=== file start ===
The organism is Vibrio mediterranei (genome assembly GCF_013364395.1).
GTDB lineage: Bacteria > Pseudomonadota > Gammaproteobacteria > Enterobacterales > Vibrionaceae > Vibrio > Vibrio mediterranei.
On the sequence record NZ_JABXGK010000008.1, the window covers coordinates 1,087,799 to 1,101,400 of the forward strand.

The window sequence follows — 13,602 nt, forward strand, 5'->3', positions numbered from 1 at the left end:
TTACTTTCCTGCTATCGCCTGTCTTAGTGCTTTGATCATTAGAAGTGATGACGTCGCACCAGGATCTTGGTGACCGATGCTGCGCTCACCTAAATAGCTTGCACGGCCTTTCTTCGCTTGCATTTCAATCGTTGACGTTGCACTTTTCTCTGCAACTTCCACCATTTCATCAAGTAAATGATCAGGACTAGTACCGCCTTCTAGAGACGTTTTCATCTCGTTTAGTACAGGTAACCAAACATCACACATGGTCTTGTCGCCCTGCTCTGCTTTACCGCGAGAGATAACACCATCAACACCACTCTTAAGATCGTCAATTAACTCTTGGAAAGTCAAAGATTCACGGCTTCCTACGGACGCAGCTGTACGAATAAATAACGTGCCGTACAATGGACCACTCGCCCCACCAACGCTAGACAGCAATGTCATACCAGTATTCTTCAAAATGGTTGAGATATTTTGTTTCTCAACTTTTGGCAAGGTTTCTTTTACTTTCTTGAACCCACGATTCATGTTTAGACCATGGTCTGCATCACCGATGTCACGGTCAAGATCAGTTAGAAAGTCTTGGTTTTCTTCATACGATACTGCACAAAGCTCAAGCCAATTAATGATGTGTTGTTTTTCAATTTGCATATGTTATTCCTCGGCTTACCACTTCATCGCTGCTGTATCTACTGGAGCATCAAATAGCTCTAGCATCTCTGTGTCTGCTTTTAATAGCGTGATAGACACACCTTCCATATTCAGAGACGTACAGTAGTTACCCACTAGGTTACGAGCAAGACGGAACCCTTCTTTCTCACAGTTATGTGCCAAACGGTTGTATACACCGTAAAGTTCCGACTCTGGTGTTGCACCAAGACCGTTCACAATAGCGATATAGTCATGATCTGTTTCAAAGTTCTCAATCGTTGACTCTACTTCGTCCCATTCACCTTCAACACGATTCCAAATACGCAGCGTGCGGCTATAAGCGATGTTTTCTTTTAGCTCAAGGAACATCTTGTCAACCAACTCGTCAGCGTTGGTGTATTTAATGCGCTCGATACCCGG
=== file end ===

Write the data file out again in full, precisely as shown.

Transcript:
The organism is Vibrio mediterranei (genome assembly GCF_013364395.1).
GTDB lineage: Bacteria > Pseudomonadota > Gammaproteobacteria > Enterobacterales > Vibrionaceae > Vibrio > Vibrio mediterranei.
On the sequence record NZ_JABXGK010000008.1, the window covers coordinates 1,087,799 to 1,101,400 of the forward strand.

The window sequence follows — 13,602 nt, forward strand, 5'->3', positions numbered from 1 at the left end:
TTACTTTCCTGCTATCGCCTGTCTTAGTGCTTTGATCATTAGAAGTGATGACGTCGCACCAGGATCTTGGTGACCGATGCTGCGCTCACCTAAATAGCTTGCACGGCCTTTCTTCGCTTGCATTTCAATCGTTGACGTTGCACTTTTCTCTGCAACTTCCACCATTTCATCAAGTAAATGATCAGGACTAGTACCGCCTTCTAGAGACGTTTTCATCTCGTTTAGTACAGGTAACCAAACATCACACATGGTCTTGTCGCCCTGCTCTGCTTTACCGCGAGAGATAACACCATCAACACCACTCTTAAGATCGTCAATTAACTCTTGGAAAGTCAAAGATTCACGGCTTCCTACGGACGCAGCTGTACGAATAAATAACGTGCCGTACAATGGACCACTCGCCCCACCAACGCTAGACAGCAATGTCATACCAGTATTCTTCAAAATGGTTGAGATATTTTGTTTCTCAACTTTTGGCAAGGTTTCTTTTACTTTCTTGAACCCACGATTCATGTTTAGACCATGGTCTGCATCACCGATGTCACGGTCAAGATCAGTTAGAAAGTCTTGGTTTTCTTCATACGATACTGCACAAAGCTCAAGCCAATTAATGATGTGTTGTTTTTCAATTTGCATATGTTATTCCTCGGCTTACCACTTCATCGCTGCTGTATCTACTGGAGCATCAAATAGCTCTAGCATCTCTGTGTCTGCTTTTAATAGCGTGATAGACACACCTTCCATATTCAGAGACGTACAGTAGTTACCCACTAGGTTACGAGCAAGACGGAACCCTTCTTTCTCACAGTTATGTGCCAAACGGTTGTATACACCGTAAAGTTCCGACTCTGGTGTTGCACCAAGACCGTTCACAATAGCGATATAGTCATGATCTGTTTCAAAGTTCTCAATCGTTGACTCTACTTCGTCCCATTCACCTTCAACACGATTCCAAATACGCAGCGTGCGGCTATAAGCGATGTTTTCTTTTAGCTCAAGGAACATCTTGTCAACCAACTCGTCAGCGTTGGTGTATTTAATGCGCTCGATACCCGG